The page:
Whalebone Weather Tourism Bureau Presents: The Field Guide To Weather Tourism

For when you gotta go where it’s warm

(Or cold, or rainy, or snowy, or however you like it)

Written by Sylvia Dean & Illustrated by Alex Balosie

Some might travel for a view or to put their feet in the sand or to see ancient relics and ruins or in search of buried treasure or for more exotic food than they can get at the food court of the local mini-mall. But there is another type of adventurer who seeks not just sunshine, but rain—sheets and sheets of it—snow, ice, cold, monsoons, lightning, thunder and calamity. It takes all kinds. The good news is, there’s somewhere on this planet that has the forecast for you. Unless you prefer cloudy with a chance of meatballs. Still Campania, Italy for that.

The Whalebone Weather Tourism Bureau has compiled this list of the rainiest, sunniest, coldest and most extreme places on Earth.

The Rainiest Place

If you’re a fan of waking up to the sound of soothing water droplets, jumping in puddles, and singing in the rain, you might consider making your way to the eastern part of India that wraps around Bangladesh but is still India nonetheless.

Where to go: Māwsynrām, India

What to wear: With 467 inches of annual rainfall, you’re going to want to bring more than a pair of galoshes. To ensure you’re following the cultural standards of India, wear your rain boots, ankle-length pants or skirts, and a thick-but-breathable rain jacket. It’s rainy but also hot. As for the ladies, you can either bring an umbrella to cover your head or be the first to fashion a waterproof ghoonghat. We want a percentage of the fortune you make with that genius idea.

While you’re there: Explore the Mawjymbuin and Mawsmai Caves and see the natural pillar resembling the Hindu God Shiva, which constantly has water running down it from stalagmite that hangs above (because rain).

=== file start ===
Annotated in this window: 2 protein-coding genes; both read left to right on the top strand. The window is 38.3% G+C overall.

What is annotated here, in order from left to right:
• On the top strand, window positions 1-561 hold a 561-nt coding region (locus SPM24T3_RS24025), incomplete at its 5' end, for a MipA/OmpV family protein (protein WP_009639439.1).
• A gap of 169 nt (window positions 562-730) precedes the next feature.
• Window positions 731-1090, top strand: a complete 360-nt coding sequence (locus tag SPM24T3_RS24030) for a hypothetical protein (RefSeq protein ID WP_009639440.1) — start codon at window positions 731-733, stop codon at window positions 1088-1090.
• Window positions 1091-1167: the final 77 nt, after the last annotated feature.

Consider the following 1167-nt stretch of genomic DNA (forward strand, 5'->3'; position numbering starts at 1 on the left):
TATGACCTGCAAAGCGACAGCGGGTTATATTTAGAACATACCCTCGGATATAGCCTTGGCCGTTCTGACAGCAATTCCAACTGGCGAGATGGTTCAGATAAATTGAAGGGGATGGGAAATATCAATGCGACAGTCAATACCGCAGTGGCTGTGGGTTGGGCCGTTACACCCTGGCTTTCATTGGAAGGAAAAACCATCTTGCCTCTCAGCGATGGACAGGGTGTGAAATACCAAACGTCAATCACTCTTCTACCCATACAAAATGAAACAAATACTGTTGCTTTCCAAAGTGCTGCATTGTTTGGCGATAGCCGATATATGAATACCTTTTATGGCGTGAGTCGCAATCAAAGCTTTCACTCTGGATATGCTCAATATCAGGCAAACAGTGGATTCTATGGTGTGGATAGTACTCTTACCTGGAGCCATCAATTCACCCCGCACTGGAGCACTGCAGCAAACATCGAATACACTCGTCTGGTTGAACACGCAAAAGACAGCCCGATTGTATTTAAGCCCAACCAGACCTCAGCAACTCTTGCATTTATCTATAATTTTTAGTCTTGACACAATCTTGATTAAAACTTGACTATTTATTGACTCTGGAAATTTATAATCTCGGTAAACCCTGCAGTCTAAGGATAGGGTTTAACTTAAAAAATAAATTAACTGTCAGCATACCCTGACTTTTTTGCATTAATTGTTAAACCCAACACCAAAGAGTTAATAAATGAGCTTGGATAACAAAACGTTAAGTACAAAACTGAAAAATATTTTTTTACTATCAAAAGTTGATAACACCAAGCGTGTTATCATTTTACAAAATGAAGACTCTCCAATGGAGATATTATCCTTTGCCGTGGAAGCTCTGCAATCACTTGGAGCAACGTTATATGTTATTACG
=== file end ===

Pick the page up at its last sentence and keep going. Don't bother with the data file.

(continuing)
The Sunniest Place On Earth

Not sure if this counts as walking on sunshine, but you’ll definitely be walking in sunshine pretty much all the time. If you like big old Mr. Sun, dry desert air, and plenty of cacti, head on down to southern Arizona and don’t forget your sunglasses. Come on, you had to have known it was going to be somewhere in Arizona.

Where to go: Yuma, Arizona, USA

What to wear: With 4,000 sunlight hours per year (an average of 11 hours of sun a day) the first thing you’re gonna want to slap on is the sunscreen. Don’t let the endless sunshine deceive you, this is the desert we’re talking about. So depending on when you go you’ll either need a swimsuit or a scarf. And at certain times of the year, you’ll need both. One thing you’ll want regardless is a hat.

While you’re there: The Colorado River runs directly through Yuma, so you can spend your sunny days on the river rafting, paddle boarding, fishing, or anything else you can do with, on or in a river. Then settle into your Wild West surroundings. A mining museum and ghost town are Yuma’s biggest attractions. Aside from the sunshine, of course.

The Snowiest Place

Do you want to build a really, really big snowman? Well, head to the very northern tip of that banana-shaped island off the coast of South Korea. Skiing, snowboarding, sake and sushi. You really can’t go wrong here if you enjoy fresh fish and a whole hell of a lot of snow.

Where to go: Aomori City, Japan

What to wear: Snowshoes. The city receives 312 inches of snowfall per year so you’re going to want your best snow gear. Add some goggles and a ski mask if you’re going to hit the slopes and you’ll be set. Probably some of those heavy wool intarsia sweaters with snowflake patterns and some mittens. Better sweaty than sorry.

While you’re there: A ski or snowboarding trip would be ideal. Carve through the fresh powder (lots of it) on the Hakkōda Volcanic Mountains, through snow-covered trees at the Aomori Spring Ski Resort, then finish your day with some fresh seafood and sake. A true winter wonderland, even if it isn’t winter.